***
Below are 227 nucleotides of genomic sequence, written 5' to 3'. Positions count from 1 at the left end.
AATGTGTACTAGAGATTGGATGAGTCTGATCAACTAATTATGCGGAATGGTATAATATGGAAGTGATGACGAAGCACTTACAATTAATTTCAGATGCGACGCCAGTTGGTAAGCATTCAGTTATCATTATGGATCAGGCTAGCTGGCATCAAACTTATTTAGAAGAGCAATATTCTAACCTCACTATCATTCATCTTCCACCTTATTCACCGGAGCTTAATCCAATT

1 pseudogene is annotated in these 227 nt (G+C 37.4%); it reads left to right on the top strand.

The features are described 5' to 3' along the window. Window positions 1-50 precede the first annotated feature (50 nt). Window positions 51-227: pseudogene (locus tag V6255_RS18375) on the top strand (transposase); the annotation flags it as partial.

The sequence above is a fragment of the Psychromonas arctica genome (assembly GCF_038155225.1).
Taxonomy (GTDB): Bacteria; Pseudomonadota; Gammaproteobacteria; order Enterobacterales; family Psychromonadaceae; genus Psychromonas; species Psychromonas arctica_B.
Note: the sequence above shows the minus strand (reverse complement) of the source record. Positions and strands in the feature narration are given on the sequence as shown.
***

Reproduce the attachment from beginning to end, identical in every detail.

Below are 227 nucleotides of genomic sequence, written 5' to 3'. Positions count from 1 at the left end.
AATGTGTACTAGAGATTGGATGAGTCTGATCAACTAATTATGCGGAATGGTATAATATGGAAGTGATGACGAAGCACTTACAATTAATTTCAGATGCGACGCCAGTTGGTAAGCATTCAGTTATCATTATGGATCAGGCTAGCTGGCATCAAACTTATTTAGAAGAGCAATATTCTAACCTCACTATCATTCATCTTCCACCTTATTCACCGGAGCTTAATCCAATT

1 pseudogene is annotated in these 227 nt (G+C 37.4%); it reads left to right on the top strand.

The features are described 5' to 3' along the window. Window positions 1-50 precede the first annotated feature (50 nt). Window positions 51-227: pseudogene (locus tag V6255_RS18375) on the top strand (transposase); the annotation flags it as partial.

The sequence above is a fragment of the Psychromonas arctica genome (assembly GCF_038155225.1).
Taxonomy (GTDB): Bacteria; Pseudomonadota; Gammaproteobacteria; order Enterobacterales; family Psychromonadaceae; genus Psychromonas; species Psychromonas arctica_B.
Note: the sequence above shows the minus strand (reverse complement) of the source record. Positions and strands in the feature narration are given on the sequence as shown.